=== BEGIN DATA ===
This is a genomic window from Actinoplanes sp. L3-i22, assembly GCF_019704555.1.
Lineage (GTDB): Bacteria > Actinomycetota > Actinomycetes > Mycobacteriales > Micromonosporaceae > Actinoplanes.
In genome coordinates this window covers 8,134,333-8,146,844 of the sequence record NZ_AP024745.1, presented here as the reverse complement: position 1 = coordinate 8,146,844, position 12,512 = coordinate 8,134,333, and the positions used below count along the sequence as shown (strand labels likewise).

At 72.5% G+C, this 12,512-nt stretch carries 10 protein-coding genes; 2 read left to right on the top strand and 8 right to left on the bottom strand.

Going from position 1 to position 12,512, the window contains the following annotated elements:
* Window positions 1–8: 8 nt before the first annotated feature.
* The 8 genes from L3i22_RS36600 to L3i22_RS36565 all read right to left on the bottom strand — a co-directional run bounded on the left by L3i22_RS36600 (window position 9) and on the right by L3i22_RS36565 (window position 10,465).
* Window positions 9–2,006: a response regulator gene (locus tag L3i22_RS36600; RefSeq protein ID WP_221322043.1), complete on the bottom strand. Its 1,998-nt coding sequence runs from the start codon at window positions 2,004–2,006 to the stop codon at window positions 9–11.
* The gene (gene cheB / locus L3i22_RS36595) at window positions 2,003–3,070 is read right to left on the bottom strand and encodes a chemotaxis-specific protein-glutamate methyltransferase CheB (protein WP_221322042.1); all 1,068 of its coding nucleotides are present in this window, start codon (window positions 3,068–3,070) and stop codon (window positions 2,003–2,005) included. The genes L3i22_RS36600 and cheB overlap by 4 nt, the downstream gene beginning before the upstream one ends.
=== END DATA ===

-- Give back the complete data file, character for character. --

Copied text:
This is a genomic window from Actinoplanes sp. L3-i22, assembly GCF_019704555.1.
Lineage (GTDB): Bacteria > Actinomycetota > Actinomycetes > Mycobacteriales > Micromonosporaceae > Actinoplanes.
In genome coordinates this window covers 8,134,333-8,146,844 of the sequence record NZ_AP024745.1, presented here as the reverse complement: position 1 = coordinate 8,146,844, position 12,512 = coordinate 8,134,333, and the positions used below count along the sequence as shown (strand labels likewise).

At 72.5% G+C, this 12,512-nt stretch carries 10 protein-coding genes; 2 read left to right on the top strand and 8 right to left on the bottom strand.

Going from position 1 to position 12,512, the window contains the following annotated elements:
* Window positions 1–8: 8 nt before the first annotated feature.
* The 8 genes from L3i22_RS36600 to L3i22_RS36565 all read right to left on the bottom strand — a co-directional run bounded on the left by L3i22_RS36600 (window position 9) and on the right by L3i22_RS36565 (window position 10,465).
* Window positions 9–2,006: a response regulator gene (locus tag L3i22_RS36600; RefSeq protein ID WP_221322043.1), complete on the bottom strand. Its 1,998-nt coding sequence runs from the start codon at window positions 2,004–2,006 to the stop codon at window positions 9–11.
* The gene (gene cheB / locus L3i22_RS36595) at window positions 2,003–3,070 is read right to left on the bottom strand and encodes a chemotaxis-specific protein-glutamate methyltransferase CheB (protein WP_221322042.1); all 1,068 of its coding nucleotides are present in this window, start codon (window positions 3,068–3,070) and stop codon (window positions 2,003–2,005) included. The genes L3i22_RS36600 and cheB overlap by 4 nt, the downstream gene beginning before the upstream one ends.